China Covid infection surge puts end of global emergency in doubt – WHO

It may be too early to declare the global end of the Covid-19 pandemic emergency because of a potentially devastating wave to come in China, according to several leading scientists and World Health Organization advisers.

Their views represent a shift since China began to dismantle its zero-Covid policy last week after a spike in infections and unprecedented public protests. Projections have suggested the world’s second-largest economy could face more than a million deaths in 2023 after the abrupt change in course.

China’s zero-Covid approach kept infections and deaths comparatively low among the population of 1.4 billion, but a relaxation in rules has changed the global picture, experts said.

“The question is whether you can call it post-pandemic when such a significant part of the world is actually just entering its second wave,” said Dutch virologist Marion Koopmans, who sits on a WHO committee tasked with advising on the status of the Covid emergency.

“It’s clear that we are in a very different phase [of the pandemic], but in my mind, that pending wave in China is a wild card.”

As recently as September, the WHO chief, Tedros Adhanom Ghebreyesus, had said “the end is in sight” for the pandemic. Last week, he told reporters in Geneva that he was “hopeful” of an end to the emergency some time in 2023.

Most countries removed Covid restrictions as threats of dangerous new variants of the virus or a resurgence of infections receded in the second half of 2022.

Tedros’s earlier comments spurred hopes that the UN agency could soon remove the highest alert level designation for Covid, which has been in place since January 2020.

Koopmans and other WHO advisory committee members are due to make their recommendation on the alert level in late January. Tedros makes the final decision and is not obliged to follow the committee’s recommendation.

On Tuesday, cities across China scrambled to install hospital beds and build fever screening clinics, as authorities reported five more deaths and international concern grew about Beijing’s surprise decision to let the virus run free.

A general view inside a pharmacy in Beijing, China
There have been reports of shortages of vital medicines across China. Photograph: Wu Hao/EPA

Alongside the risks for China, some global health figures have warned that allowing the virus to spread domestically could also give it the chance to mutate, potentially creating a dangerous new variant.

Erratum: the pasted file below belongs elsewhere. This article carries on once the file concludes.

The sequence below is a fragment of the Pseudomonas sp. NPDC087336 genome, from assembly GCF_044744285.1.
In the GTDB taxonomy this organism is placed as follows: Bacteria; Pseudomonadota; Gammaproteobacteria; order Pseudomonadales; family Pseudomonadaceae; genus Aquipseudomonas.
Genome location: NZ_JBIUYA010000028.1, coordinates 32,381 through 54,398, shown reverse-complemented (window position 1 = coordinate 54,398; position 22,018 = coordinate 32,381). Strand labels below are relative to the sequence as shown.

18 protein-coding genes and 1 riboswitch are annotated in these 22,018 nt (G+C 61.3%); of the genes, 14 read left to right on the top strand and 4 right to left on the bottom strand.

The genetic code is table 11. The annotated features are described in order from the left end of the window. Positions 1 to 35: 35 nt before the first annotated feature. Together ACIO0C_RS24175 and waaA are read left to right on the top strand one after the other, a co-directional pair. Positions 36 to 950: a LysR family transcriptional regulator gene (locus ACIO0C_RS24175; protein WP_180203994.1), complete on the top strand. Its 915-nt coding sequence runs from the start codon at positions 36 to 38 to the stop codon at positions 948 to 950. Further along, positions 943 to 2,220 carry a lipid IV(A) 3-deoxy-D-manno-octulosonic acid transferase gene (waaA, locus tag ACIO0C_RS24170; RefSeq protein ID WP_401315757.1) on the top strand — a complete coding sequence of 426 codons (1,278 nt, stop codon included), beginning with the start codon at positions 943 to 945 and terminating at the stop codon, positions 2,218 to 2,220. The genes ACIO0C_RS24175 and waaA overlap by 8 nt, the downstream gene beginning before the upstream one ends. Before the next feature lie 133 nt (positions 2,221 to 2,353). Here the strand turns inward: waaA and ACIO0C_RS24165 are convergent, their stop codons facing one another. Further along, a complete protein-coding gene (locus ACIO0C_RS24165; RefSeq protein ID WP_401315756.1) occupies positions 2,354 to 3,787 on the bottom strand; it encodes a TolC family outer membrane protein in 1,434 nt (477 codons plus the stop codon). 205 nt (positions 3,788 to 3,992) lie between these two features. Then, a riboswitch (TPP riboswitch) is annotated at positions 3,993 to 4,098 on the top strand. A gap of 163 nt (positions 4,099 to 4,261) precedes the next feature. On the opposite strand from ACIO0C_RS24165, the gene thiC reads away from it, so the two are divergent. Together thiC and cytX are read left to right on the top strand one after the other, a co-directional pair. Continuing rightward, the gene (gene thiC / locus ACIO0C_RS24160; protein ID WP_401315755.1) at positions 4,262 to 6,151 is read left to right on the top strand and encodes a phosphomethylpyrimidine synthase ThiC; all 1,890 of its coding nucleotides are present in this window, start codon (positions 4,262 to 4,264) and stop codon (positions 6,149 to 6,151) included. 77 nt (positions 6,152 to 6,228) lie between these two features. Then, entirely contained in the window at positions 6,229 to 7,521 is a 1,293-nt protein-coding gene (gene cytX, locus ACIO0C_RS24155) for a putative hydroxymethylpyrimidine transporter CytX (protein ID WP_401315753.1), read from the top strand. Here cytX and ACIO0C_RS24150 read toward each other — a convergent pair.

At the moment, data from China shared with both the WHO and the virus database GISAID shows the variants circulating there are the globally dominant Omicron and its offshoots, although the picture is incomplete due to a lack of full data.

“The bottom line is, it’s not clear the wave in China is variant-driven, or whether it just represents a breakdown of containment,” said Tom Peacock, a virologist at Imperial College London.

The United States on Tuesday indicated it stands ready to assist China with its surging outbreak, warning that an uncontrolled spread there may have implications for the global economy.

“We’re prepared to continue to support countries around the world, including China, on this and other Covid-related health support,” state department spokesperson Ned Price said. “For us this is not about politics, this is not about geopolitics.”

Asked if the US had offered to provide China with vaccines, Price said: “I’m not going to go into private discussions, but we’ve made the point many times publicly that we are the largest donor of Covid-19 vaccines around the world.

“We also note that what happens in China does have implications for the global economy.

“We also know that whenever the virus is spreading anywhere widely in an uncontrolled fashion, it has the potential for variants to emerge.”

The Guardian

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